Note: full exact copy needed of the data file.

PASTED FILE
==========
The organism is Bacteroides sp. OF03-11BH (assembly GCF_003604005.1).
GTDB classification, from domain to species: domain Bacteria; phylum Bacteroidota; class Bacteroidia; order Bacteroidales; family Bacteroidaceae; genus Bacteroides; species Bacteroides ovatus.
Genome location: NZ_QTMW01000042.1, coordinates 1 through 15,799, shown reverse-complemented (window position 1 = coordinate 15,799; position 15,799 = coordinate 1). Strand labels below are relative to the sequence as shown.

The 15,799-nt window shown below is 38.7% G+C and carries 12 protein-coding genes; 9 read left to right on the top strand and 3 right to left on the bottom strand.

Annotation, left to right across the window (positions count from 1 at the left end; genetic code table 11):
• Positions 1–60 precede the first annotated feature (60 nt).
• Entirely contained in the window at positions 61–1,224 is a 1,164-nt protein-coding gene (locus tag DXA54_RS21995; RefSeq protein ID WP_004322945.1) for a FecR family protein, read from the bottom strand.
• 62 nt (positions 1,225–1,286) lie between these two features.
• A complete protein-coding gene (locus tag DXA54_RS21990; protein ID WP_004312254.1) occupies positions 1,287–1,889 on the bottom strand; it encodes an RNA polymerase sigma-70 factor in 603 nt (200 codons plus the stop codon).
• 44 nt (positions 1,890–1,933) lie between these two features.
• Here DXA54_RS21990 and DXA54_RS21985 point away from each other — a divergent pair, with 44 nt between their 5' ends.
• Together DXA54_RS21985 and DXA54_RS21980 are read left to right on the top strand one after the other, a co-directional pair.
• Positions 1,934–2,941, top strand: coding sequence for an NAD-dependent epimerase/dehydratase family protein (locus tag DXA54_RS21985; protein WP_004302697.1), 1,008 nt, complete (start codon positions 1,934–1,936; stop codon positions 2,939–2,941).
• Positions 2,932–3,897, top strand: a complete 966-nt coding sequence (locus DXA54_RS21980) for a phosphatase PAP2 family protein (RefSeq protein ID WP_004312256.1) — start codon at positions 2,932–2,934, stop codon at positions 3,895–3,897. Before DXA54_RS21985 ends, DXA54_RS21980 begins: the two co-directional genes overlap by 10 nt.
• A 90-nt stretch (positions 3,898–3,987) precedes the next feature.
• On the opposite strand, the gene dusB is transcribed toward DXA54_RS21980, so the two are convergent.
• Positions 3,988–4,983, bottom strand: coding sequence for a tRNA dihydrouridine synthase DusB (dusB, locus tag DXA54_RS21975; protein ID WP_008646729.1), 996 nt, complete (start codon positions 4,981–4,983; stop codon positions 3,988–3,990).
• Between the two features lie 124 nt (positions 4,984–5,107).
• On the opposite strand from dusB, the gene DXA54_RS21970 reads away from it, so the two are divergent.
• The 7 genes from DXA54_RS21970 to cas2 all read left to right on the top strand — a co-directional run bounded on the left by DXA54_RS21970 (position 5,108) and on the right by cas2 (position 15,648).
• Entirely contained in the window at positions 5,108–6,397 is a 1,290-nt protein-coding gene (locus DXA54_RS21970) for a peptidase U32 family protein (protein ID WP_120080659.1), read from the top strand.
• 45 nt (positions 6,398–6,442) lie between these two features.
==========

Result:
The organism is Bacteroides sp. OF03-11BH (assembly GCF_003604005.1).
GTDB classification, from domain to species: domain Bacteria; phylum Bacteroidota; class Bacteroidia; order Bacteroidales; family Bacteroidaceae; genus Bacteroides; species Bacteroides ovatus.
Genome location: NZ_QTMW01000042.1, coordinates 1 through 15,799, shown reverse-complemented (window position 1 = coordinate 15,799; position 15,799 = coordinate 1). Strand labels below are relative to the sequence as shown.

The 15,799-nt window shown below is 38.7% G+C and carries 12 protein-coding genes; 9 read left to right on the top strand and 3 right to left on the bottom strand.

Annotation, left to right across the window (positions count from 1 at the left end; genetic code table 11):
• Positions 1–60 precede the first annotated feature (60 nt).
• Entirely contained in the window at positions 61–1,224 is a 1,164-nt protein-coding gene (locus tag DXA54_RS21995; RefSeq protein ID WP_004322945.1) for a FecR family protein, read from the bottom strand.
• 62 nt (positions 1,225–1,286) lie between these two features.
• A complete protein-coding gene (locus tag DXA54_RS21990; protein ID WP_004312254.1) occupies positions 1,287–1,889 on the bottom strand; it encodes an RNA polymerase sigma-70 factor in 603 nt (200 codons plus the stop codon).
• 44 nt (positions 1,890–1,933) lie between these two features.
• Here DXA54_RS21990 and DXA54_RS21985 point away from each other — a divergent pair, with 44 nt between their 5' ends.
• Together DXA54_RS21985 and DXA54_RS21980 are read left to right on the top strand one after the other, a co-directional pair.
• Positions 1,934–2,941, top strand: coding sequence for an NAD-dependent epimerase/dehydratase family protein (locus tag DXA54_RS21985; protein WP_004302697.1), 1,008 nt, complete (start codon positions 1,934–1,936; stop codon positions 2,939–2,941).
• Positions 2,932–3,897, top strand: a complete 966-nt coding sequence (locus DXA54_RS21980) for a phosphatase PAP2 family protein (RefSeq protein ID WP_004312256.1) — start codon at positions 2,932–2,934, stop codon at positions 3,895–3,897. Before DXA54_RS21985 ends, DXA54_RS21980 begins: the two co-directional genes overlap by 10 nt.
• A 90-nt stretch (positions 3,898–3,987) precedes the next feature.
• On the opposite strand, the gene dusB is transcribed toward DXA54_RS21980, so the two are convergent.
• Positions 3,988–4,983, bottom strand: coding sequence for a tRNA dihydrouridine synthase DusB (dusB, locus tag DXA54_RS21975; protein ID WP_008646729.1), 996 nt, complete (start codon positions 4,981–4,983; stop codon positions 3,988–3,990).
• Between the two features lie 124 nt (positions 4,984–5,107).
• On the opposite strand from dusB, the gene DXA54_RS21970 reads away from it, so the two are divergent.
• The 7 genes from DXA54_RS21970 to cas2 all read left to right on the top strand — a co-directional run bounded on the left by DXA54_RS21970 (position 5,108) and on the right by cas2 (position 15,648).
• Entirely contained in the window at positions 5,108–6,397 is a 1,290-nt protein-coding gene (locus DXA54_RS21970) for a peptidase U32 family protein (protein ID WP_120080659.1), read from the top strand.
• 45 nt (positions 6,398–6,442) lie between these two features.